Toyota No. 8 wins Portimao WEC tactical duel

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Toyota No. 8 wins Portimao WEC tactical duel

Le Mans/WEC

Toyota No. 8 wins Portimao WEC tactical duel


Toyota claimed a victory in its 100th World Endurance Championship race at Algarve in the inaugural FIA WEC 8 Hours of Portimao, after a topsy-turvy race-long fight with Signatech Alpine.

The No. 8 GR010 HYBRID of Sebastien Buemi, Kazuki Nakajima and Brendon Hartley took the win over the No. 7 sister car, after team orders played a huge part in the closing laps.

The race, up and down the field, was all about fuel mileage and tire degradation in the heat. Up front in the Le Mans Hypercar category, the No. 8 Toyota was on a fuel-saving strategy throughout the race, allowing it to hold an advantage into the final stint, saving a stop.

The No. 7 was expected to finish second long before the final stint, but a late full-course yellow for the High Class LMP2 ORECA stopping out on track in the final hour put the result into doubt as it allowed the No. 7 to take a splash under the caution period. This turned what should have been a simple end to the race, into a complex one. Instead of the No. 8 taking a comfortable victory, it was a messy finish with multiple interventions from the pit wall proving to be the deciding factor.

Initially Buemi took the lead after Jose Maria Lopez’s fuel stop, but the Toyota pit wall allowed the No. 7 to retake the top spot and according to a team source, “prove it was faster.” Lopez was unable to gap Buemi though, so the team reversed its decision and then allowed the No. 8 to retake the lead and therefore the win with 10 minutes remaining. As a result the No. 8 now holds a commanding championship lead heading into the third round of the season at Monza next month.

“It was a tough race. We had a different strategy to car 7 — we saved a lot more fuel and avoided the splash,” related Buemi. “They got lucky with the full-course yellow. But we had internal rules which fell in our favor. I had a tough end, though, with a lot of cramp in my arms. It’s a long story, but I’m happy with how it turned out,” Buemi said after the race.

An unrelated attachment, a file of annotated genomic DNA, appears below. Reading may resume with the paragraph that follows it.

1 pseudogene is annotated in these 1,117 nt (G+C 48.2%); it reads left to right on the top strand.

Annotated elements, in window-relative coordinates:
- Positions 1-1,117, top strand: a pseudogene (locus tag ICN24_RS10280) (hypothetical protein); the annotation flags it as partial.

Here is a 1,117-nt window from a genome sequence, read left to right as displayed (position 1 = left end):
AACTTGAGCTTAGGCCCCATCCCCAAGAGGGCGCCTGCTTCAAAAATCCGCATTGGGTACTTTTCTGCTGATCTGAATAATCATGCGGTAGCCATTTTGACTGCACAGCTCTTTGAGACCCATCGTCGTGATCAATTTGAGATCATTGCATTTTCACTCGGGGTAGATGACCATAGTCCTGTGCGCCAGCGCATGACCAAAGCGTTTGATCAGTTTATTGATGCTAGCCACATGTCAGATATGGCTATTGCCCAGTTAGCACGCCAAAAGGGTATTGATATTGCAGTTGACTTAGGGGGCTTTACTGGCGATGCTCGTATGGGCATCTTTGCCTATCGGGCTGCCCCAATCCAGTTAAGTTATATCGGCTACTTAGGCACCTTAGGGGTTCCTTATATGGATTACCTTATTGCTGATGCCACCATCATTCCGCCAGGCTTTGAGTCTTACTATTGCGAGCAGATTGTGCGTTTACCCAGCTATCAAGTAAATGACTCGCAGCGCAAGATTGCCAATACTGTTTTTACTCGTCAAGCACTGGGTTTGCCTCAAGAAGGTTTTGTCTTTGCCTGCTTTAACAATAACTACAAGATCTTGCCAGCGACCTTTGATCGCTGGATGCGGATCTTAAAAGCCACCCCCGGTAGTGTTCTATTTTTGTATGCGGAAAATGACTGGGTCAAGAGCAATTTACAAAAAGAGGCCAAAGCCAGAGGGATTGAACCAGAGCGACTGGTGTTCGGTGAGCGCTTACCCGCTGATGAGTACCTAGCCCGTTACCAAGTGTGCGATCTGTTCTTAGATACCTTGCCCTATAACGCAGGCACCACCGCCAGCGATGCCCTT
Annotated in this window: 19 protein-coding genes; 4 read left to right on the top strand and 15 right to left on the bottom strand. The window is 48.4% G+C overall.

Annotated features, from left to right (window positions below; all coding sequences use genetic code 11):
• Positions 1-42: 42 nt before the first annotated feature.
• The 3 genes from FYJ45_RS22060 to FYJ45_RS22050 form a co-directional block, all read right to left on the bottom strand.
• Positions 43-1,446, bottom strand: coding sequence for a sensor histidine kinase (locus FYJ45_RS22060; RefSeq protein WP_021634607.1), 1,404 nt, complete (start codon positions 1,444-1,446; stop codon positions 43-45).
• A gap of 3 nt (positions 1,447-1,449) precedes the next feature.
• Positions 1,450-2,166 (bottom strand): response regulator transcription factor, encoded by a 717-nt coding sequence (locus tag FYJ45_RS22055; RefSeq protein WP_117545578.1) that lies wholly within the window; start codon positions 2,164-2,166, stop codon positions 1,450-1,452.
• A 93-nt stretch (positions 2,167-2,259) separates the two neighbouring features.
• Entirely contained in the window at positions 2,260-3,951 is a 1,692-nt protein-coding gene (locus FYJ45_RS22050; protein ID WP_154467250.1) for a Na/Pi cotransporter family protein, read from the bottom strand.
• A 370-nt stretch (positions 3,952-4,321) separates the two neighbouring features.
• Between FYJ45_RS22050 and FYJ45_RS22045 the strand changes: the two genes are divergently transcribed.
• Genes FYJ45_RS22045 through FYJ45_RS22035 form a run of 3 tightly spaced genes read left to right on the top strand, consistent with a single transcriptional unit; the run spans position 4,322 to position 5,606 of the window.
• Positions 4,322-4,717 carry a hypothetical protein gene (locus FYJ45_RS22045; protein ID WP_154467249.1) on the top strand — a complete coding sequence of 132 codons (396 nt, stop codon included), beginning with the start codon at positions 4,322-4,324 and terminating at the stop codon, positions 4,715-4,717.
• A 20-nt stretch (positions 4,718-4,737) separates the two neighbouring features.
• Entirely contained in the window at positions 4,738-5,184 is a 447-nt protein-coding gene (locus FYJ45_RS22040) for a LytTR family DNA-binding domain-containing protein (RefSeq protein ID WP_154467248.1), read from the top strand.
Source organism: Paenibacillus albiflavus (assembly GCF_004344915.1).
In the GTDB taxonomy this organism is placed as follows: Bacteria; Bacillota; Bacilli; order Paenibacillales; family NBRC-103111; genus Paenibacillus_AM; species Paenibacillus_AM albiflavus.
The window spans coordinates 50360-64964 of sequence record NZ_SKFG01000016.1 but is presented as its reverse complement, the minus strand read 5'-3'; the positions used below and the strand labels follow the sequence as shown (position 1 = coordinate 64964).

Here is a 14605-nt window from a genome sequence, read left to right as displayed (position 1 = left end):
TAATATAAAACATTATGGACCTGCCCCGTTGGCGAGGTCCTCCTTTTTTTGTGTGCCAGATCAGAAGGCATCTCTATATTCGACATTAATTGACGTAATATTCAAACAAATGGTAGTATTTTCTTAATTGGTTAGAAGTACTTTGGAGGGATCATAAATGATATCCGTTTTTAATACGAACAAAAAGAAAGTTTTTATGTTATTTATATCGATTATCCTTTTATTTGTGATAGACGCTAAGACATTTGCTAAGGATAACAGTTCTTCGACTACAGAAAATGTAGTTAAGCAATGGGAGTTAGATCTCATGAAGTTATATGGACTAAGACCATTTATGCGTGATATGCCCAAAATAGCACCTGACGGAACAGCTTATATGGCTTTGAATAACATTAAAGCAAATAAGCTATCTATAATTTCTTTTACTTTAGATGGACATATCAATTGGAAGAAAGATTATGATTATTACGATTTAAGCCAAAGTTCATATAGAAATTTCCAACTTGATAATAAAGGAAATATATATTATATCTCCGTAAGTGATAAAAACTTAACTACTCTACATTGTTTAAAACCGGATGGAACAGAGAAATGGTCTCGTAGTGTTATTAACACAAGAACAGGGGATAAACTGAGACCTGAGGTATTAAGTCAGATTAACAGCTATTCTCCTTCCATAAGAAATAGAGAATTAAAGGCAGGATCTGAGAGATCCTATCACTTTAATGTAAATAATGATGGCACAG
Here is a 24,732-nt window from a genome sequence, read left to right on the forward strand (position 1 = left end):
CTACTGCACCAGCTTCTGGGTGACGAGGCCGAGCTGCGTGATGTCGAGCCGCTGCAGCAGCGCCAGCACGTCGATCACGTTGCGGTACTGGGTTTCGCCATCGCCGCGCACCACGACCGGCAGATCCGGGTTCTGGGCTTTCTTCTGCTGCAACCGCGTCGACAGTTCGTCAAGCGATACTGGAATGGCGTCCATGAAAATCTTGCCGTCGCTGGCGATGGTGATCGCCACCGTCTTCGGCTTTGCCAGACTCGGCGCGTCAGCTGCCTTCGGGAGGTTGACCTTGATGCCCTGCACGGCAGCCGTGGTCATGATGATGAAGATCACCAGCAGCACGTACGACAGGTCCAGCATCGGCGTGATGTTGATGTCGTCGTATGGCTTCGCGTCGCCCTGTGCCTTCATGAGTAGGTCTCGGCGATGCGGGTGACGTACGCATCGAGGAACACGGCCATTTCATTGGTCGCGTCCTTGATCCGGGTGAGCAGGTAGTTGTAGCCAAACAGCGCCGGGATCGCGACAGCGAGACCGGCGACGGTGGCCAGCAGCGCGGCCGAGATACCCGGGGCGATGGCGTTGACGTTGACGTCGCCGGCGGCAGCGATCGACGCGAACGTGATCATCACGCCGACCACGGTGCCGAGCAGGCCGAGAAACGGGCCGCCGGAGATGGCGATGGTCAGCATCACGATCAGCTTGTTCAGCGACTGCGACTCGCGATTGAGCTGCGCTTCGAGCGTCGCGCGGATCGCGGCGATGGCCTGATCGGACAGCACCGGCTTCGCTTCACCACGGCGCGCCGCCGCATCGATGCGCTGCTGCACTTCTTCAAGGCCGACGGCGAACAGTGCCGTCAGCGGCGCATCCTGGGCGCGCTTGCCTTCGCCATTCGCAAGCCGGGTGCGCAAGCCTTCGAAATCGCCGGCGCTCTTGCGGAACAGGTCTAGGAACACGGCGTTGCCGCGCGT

Where was the competition? This strange finale came after Signatech Alpine spent a large portion of the race in the lead during each pit cycle, before fading away at the end.

The Alpine had single-lap speed to beat the Toyotas, but not the consistency. JEP/Motorsport Images

The Alpine was faster over a single lap than the Toyotas, but was unable to convert pole into a win as it couldn’t run as long on fuel. The team knew it had to make at least one additional stop going in, and needed to create a lead large enough to allow it to win with extra time in the pits. Failing that, Alpine needed to benefit from a very lengthy safety car or FCY period, which ultimately didn’t quite come.

Despite the best efforts from Nicolas Lapierre, Andre Negrao and Matthieu Vaxiviere, Alpine’s A480 came home third after 300 laps of racing, a minute off the winners in the No. 8. They did, however, finish far ahead of Glickenhaus’ new 007, which had a troubled WEC debut but did at least make the finish. The American-flagged machine suffered a clutch issue that forced it into the garage after Ryan Briscoe was involved in a collision at the Turn 5 hairpin at the end of Hour 2. It came home 30th overall.

The Team PR summed it up neatly. “We crashed once, touched once, and accidentally burned through and changed one clutch, yet we still finished our first WEC race.”

Glickenhaus has a lot to learn, and a lot more running to complete with its new chassis. But this was a strong effort with a car still in its early development phase, which according to Richard Westbrook during the race, was strong on pace for a few laps, but really struggled on tire life.

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